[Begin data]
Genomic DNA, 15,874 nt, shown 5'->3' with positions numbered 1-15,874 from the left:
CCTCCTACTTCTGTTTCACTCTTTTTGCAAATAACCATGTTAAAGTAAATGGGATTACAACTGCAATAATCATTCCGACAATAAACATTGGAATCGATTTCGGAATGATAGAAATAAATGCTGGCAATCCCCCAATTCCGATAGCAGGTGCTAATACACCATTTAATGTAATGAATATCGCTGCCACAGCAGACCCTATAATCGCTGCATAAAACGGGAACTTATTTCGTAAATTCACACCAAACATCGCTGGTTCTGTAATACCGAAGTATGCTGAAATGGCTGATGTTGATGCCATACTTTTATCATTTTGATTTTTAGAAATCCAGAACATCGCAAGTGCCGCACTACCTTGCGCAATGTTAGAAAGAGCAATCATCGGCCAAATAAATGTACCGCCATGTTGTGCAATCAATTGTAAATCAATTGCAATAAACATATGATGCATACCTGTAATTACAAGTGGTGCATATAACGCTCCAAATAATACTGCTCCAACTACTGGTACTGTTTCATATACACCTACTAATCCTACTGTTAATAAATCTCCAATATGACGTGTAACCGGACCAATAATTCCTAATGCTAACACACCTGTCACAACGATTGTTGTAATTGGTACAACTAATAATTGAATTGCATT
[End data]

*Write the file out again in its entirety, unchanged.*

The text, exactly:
Genomic DNA, 15,874 nt, shown 5'->3' with positions numbered 1-15,874 from the left:
CCTCCTACTTCTGTTTCACTCTTTTTGCAAATAACCATGTTAAAGTAAATGGGATTACAACTGCAATAATCATTCCGACAATAAACATTGGAATCGATTTCGGAATGATAGAAATAAATGCTGGCAATCCCCCAATTCCGATAGCAGGTGCTAATACACCATTTAATGTAATGAATATCGCTGCCACAGCAGACCCTATAATCGCTGCATAAAACGGGAACTTATTTCGTAAATTCACACCAAACATCGCTGGTTCTGTAATACCGAAGTATGCTGAAATGGCTGATGTTGATGCCATACTTTTATCATTTTGATTTTTAGAAATCCAGAACATCGCAAGTGCCGCACTACCTTGCGCAATGTTAGAAAGAGCAATCATCGGCCAAATAAATGTACCGCCATGTTGTGCAATCAATTGTAAATCAATTGCAATAAACATATGATGCATACCTGTAATTACAAGTGGTGCATATAACGCTCCAAATAATACTGCTCCAACTACTGGTACTGTTTCATATACACCTACTAATCCTACTGTTAATAAATCTCCAATATGACGTGTAACCGGACCAATAATTCCTAATGCTAACACACCTGTCACAACGATTGTTGTAATTGGTACAACTAATAATTGAATTGCATT